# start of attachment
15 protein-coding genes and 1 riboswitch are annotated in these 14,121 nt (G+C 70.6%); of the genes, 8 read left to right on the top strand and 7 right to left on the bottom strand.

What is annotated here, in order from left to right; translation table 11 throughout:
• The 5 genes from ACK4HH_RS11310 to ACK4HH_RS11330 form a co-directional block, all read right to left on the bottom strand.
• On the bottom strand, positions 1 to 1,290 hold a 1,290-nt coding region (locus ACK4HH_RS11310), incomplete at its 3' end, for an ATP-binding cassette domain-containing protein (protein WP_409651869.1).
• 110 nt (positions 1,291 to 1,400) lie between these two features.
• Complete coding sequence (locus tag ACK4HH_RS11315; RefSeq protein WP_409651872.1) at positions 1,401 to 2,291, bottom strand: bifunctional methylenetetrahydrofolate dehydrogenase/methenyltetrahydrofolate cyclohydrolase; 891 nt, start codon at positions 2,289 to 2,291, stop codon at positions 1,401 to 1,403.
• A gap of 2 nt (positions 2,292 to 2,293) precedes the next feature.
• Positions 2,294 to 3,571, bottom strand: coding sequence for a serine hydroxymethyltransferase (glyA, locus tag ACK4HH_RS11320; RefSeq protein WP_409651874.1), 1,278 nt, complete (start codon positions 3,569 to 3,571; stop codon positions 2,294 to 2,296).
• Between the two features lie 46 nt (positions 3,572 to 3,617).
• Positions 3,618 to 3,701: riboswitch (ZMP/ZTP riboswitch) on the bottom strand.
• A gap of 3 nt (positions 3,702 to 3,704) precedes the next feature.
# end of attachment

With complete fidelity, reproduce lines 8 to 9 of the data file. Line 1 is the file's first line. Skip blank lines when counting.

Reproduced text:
• Positions 2,294 to 3,571, bottom strand: coding sequence for a serine hydroxymethyltransferase (glyA, locus tag ACK4HH_RS11320; RefSeq protein WP_409651874.1), 1,278 nt, complete (start codon positions 3,569 to 3,571; stop codon positions 2,294 to 2,296).
• Between the two features lie 46 nt (positions 3,572 to 3,617).